This is Uncle Jim. He plays the cornet. His full name is neatly written on the back of this carte de visite, Uncle James Pallister. Besides his cornet, he also holds his music as he sits in a relaxed pose for the camera. Though he is not wearing a uniform, his fine tailored suit and splendid beard gives him the distinguished air of a gentleman.
Uncle Jim presumably lived in the town where the photographer kept his studio.
23 Upper Victoria Street,
Bank Top Darlington of County Durham, England did not produce many references but I did find another family Web Album with similar Thomas Spetch photos dated 1879. The rounded corners of this cdv and the relatively simple stylized photographer's logo, compared to those of the later 19th century, would date Uncle Jim to around 1872-1875.
His cornet is a piston valve instrument which was just beginning to become the premier solo instrument of the 19th century. The great French cornet soloist, Jean-Baptiste Arban, had just published his great method book in 1864, and the popularity of this instrument was soon to push the older rotary valve saxhorns and keyed bugles out of the brass bands.
So is Uncle Jim a professional musician? I can say from personal experience that it takes real skill to place the mouthpiece correctly under a brush like Jim's. But it is difficult to know for certain, as the name James Pallister turns out to be less than unique. There were over 12 men, age of 30+/-, with this exact name, living in or around Darlington during the census years of 1871 and 1881. Two joiners, a farmer, a grocer, a coal dealer, a butcher, a mason, a games keeper, and a gentleman's coachman among other occupations. Without another reference, Uncle Jim will just have to remain lost.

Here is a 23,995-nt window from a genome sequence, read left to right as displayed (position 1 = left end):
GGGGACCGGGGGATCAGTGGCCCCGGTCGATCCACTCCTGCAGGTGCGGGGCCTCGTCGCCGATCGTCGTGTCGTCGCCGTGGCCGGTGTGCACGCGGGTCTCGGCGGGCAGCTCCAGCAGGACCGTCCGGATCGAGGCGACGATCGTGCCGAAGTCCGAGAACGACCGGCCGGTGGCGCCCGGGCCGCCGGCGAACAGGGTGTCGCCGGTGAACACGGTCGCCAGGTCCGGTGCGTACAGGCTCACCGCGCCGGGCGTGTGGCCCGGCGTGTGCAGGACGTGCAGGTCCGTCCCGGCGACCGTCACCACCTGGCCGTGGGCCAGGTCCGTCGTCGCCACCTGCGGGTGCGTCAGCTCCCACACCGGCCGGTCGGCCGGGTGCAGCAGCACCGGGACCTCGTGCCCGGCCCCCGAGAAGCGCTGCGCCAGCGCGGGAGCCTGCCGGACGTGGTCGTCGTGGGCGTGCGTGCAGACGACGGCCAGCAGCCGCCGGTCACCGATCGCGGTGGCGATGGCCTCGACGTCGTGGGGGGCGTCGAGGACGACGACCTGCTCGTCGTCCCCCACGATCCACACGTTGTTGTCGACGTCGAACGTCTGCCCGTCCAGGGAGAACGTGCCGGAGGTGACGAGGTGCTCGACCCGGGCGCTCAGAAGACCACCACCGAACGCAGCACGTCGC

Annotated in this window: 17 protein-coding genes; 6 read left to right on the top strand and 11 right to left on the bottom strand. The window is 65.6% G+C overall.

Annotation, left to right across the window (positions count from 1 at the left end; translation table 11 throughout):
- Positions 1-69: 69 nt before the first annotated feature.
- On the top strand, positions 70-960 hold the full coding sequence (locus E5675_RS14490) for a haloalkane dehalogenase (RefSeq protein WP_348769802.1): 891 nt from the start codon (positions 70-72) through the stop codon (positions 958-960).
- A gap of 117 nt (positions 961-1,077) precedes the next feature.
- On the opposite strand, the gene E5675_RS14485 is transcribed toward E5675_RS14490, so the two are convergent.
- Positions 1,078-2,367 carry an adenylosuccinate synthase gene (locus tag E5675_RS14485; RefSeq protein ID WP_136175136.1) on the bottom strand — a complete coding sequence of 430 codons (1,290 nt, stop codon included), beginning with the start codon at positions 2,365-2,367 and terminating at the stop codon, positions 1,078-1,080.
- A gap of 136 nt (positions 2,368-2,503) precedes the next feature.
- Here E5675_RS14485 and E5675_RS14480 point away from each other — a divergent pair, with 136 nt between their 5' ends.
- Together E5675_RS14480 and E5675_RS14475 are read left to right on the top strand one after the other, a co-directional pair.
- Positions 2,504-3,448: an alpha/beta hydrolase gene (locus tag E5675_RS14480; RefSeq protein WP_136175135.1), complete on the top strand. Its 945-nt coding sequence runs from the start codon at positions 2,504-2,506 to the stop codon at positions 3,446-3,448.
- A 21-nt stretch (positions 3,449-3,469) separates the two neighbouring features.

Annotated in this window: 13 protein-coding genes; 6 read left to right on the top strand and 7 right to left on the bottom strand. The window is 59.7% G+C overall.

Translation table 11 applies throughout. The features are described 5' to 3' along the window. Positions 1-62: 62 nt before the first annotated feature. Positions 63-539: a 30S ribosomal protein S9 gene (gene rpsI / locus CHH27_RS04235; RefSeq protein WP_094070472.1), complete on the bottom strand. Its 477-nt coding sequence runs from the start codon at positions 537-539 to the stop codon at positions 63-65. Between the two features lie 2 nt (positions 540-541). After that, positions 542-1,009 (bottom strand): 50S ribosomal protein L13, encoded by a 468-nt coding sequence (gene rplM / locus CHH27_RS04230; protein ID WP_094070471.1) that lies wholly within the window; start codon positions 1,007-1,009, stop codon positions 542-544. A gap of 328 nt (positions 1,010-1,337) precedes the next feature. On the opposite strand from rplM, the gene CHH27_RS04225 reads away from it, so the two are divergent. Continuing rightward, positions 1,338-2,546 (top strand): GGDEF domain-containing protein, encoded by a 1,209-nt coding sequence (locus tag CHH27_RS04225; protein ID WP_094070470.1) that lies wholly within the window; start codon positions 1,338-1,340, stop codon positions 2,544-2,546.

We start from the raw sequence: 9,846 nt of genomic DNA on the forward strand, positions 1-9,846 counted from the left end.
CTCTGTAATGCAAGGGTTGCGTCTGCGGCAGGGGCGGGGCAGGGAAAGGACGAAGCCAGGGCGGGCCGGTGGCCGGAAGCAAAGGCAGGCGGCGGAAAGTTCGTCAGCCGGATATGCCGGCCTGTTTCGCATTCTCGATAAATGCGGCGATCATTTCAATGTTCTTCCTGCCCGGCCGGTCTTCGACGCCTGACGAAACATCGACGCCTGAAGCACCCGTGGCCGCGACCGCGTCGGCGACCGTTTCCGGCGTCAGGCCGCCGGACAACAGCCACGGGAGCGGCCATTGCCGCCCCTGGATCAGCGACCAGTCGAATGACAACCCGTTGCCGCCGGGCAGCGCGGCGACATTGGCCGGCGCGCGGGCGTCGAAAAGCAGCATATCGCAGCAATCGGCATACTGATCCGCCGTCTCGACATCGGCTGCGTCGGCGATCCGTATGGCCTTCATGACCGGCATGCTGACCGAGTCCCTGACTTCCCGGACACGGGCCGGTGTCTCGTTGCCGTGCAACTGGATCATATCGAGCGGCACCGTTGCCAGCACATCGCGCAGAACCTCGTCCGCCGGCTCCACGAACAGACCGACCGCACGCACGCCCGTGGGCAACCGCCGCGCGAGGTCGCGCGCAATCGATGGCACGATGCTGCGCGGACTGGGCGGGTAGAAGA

This next cdv is a musician who comes from Glasgow, a flutist seated in profile with his instrument artfully posed on his thigh. His hair and beard suggest he is more blonde than Uncle Jim's auburn locks. There is a fabric object with a feathered edge on the side table beside him. Perhaps a cloth case for his flute, or even a Tam o'Shanter.
I think his appearance seems very professional but the flute was a gentleman's instrument too, and there were many celebrated amateur flute players who had careers outside of music. His flute, a wooden instrument with ivory rings and silver keys, was the traditional orchestral flute in Britain even into the mid-20th century.
The photographer's stamp on the back reads:
Thistle Bank, Charlotte St.
120 Buchanan Street, Glasgow
An excellent website, Glasgow's Victorian Photographers, identifies him as John Stuart and shows a number of his back stamp logos. This one matches cdv photos from around 1867-1870.
I recommend this Glasgow Photographers website if you'd like to learn more about dating this type of early photograph.
This next cdv is of a violinist standing with his violin and bow at his side. It is a very unsophisticated photo with a plain backdrop and a common diamond pattern floor cloth. There is no photographer's name or other markings, but the photo came from England so I think it is almost certainly of British origin.
The gentleman has a formal suit and a neatly trimmed circle beard, perhaps more continental, which again suggests a gentleman, but I think this man was a professional violinist. He has the look of a concertmaster or orchestra leader. The simple style of this cdv, square corners and no borders suggests an earlier date, perhaps 1863-65.